Eliminate Water Hammer


Water hammer (or hydraulic shock) is the momentary increase in pressure inside a pipe caused by a sudden change of direction or velocity of the liquid in the pipe. Water hammer can be particularly dangerous because the increase in pressure can be severe enough to rupture a pipe or cause damage to equipment. 


It’s a simple fact that liquid flowing in a pipe contains two types of energy: potential energy and kinetic energy. Kinetic energy is attributed to its velocity and potential energy is represented by its pressure. Neglecting friction, the combination of kinetic and potential energy remains constant at all points throughout the length of the pipe. Changing the kinetic energy by changing the liquid velocity forces the pressure in the pipe to change. If the velocity of the liquid decreases (decrease in kinetic energy), the liquid pressure increases (increase in potential energy). 

Water hammer most commonly occurs when a valve is closed quickly and suddenly stops the flow of liquid in a pipeline. When this happens, shock waves travel back and forth through the piping system equal to the speed of sound in that liquid (for water at 70 degrees that is over 4800 ft/sec). These waves travel backward until encountering the next solid obstacle (frequently a pump or check valve), then forward, then back again until pressure is equalized.
Additionally, the sudden closure of a valve in a pipeline causes the momentum of the liquid column to exert a force on the valve’s shut-off element (disc, gate, or ball). This sudden separation of the water column causes two things to happen simultaneously: the pressure on the upstream side of the valve increases and pressure on the downstream side of the valve decreases. The liquid downstream of the valve will attempt to continue flowing, creating a vacuum that may cause the pipe to collapse or implode. This problem can be more serious if the pipe is on a downhill slope. 

To prevent a sudden change of pressure near the valve’s shut-off element, air and vacuum relief valves, or air vents, are installed just downstream of the valve to allow air to enter the line and prevent a vacuum from occurring.

Therefore, the proper opening and closing of valves is fundamental to safe pipeline operation. Closing a valve at the downstream end of a pipeline creates a pressure wave that moves in the upstream direction. Closing a valve in less time than it takes for the shock wave to travel to the end of the pipeline and back is called “sudden valve closure”. Sudden valve closure will change velocity quickly and can result in a pressure surge. 


  • Rapid pump startup can induce the rapid collapse of a void space that exists downstream.
    Rapid pump shutdown can create a quick change in flow, which causes a pressure upsurge on the suction side and a pressure downsurge on the discharge side. Of the two, the downsurge is usually the major problem. The pressure on the discharge side reaches vapor pressure, resulting in vapor column separation.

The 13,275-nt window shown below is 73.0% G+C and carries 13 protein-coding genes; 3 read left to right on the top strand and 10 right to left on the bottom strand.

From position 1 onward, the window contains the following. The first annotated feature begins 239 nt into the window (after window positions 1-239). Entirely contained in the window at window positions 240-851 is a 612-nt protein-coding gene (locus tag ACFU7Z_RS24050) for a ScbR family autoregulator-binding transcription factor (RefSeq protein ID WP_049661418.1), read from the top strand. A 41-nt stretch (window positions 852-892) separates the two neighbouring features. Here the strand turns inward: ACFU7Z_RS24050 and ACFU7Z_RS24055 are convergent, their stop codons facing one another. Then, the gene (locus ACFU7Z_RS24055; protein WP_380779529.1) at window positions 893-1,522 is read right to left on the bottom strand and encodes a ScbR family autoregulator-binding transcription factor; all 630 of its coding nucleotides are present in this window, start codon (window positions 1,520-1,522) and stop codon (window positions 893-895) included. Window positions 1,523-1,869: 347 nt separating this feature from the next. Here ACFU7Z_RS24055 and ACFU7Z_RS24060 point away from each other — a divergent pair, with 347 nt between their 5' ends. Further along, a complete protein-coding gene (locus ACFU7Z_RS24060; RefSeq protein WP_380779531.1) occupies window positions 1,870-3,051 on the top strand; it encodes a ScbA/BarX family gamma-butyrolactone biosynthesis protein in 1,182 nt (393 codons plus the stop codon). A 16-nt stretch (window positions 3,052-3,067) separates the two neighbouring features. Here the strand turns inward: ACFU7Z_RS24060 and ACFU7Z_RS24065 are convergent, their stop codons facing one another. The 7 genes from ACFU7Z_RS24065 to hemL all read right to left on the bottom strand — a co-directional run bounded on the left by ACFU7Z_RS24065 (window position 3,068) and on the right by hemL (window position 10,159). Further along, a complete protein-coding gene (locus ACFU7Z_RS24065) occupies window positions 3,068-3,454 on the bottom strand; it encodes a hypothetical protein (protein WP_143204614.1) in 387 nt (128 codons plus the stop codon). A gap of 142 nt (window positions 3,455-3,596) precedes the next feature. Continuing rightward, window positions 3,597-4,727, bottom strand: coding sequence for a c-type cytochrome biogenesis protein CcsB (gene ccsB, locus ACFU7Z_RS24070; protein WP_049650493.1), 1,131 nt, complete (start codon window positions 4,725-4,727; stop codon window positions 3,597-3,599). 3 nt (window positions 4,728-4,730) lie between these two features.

• Check valve slam (Due to sudden deceleration, a check valve may slam shut rapidly.) 
    Movement of air pockets in a pipe. Air is compressible and if carried along in a pipeline, can act like a spring, being compressed at low spots in a line and expanding at high spots in the line. Compression and expansion produces pressure variations which, if great enough, could produce serious water hammer pressures. 

  • Water-column separation can also result in serious water hammer pressure values when the separated column rejoins at high velocity. 


The following steps can be taken to reduce or eliminate water hammer:

  • Proper education and training of personnel on the dangers of water hammer and how to mitigate them through proper opening and closing of valves.

  • Use start-up and shut-down procedures for pumps that reduce the possibility of creating water hammer conditions.

  • Reduce the velocity of the liquid in the pipe. To keep water hammer low, some references recommend keeping the flow velocity at or below 5 ft./s.

  • Use slow-closing valves. Anything with a wheel, like a gate valve, is generally considered slow-closing. Valves with handles, like butterfly valves or ball valves, are considered fast-closing.

  • Use pipe with a higher-pressure rating. For example, DR 26 HDPE pipe is rated for 65 psi, whereas DR 11 HDPE is rated for 160 psi.

  • Air valves are often used to remediate low pressures at high points in the pipeline by admitting air into the line to reduce the possibility of partial vacuum and possible pipe collapse.

  • Install pressure relief valves to prevent excessive pressure in the pipe.

  • Use air chambers, surge vessels, accumulators or expansion tanks that are partially filled with air or gas and cushion possible shock.



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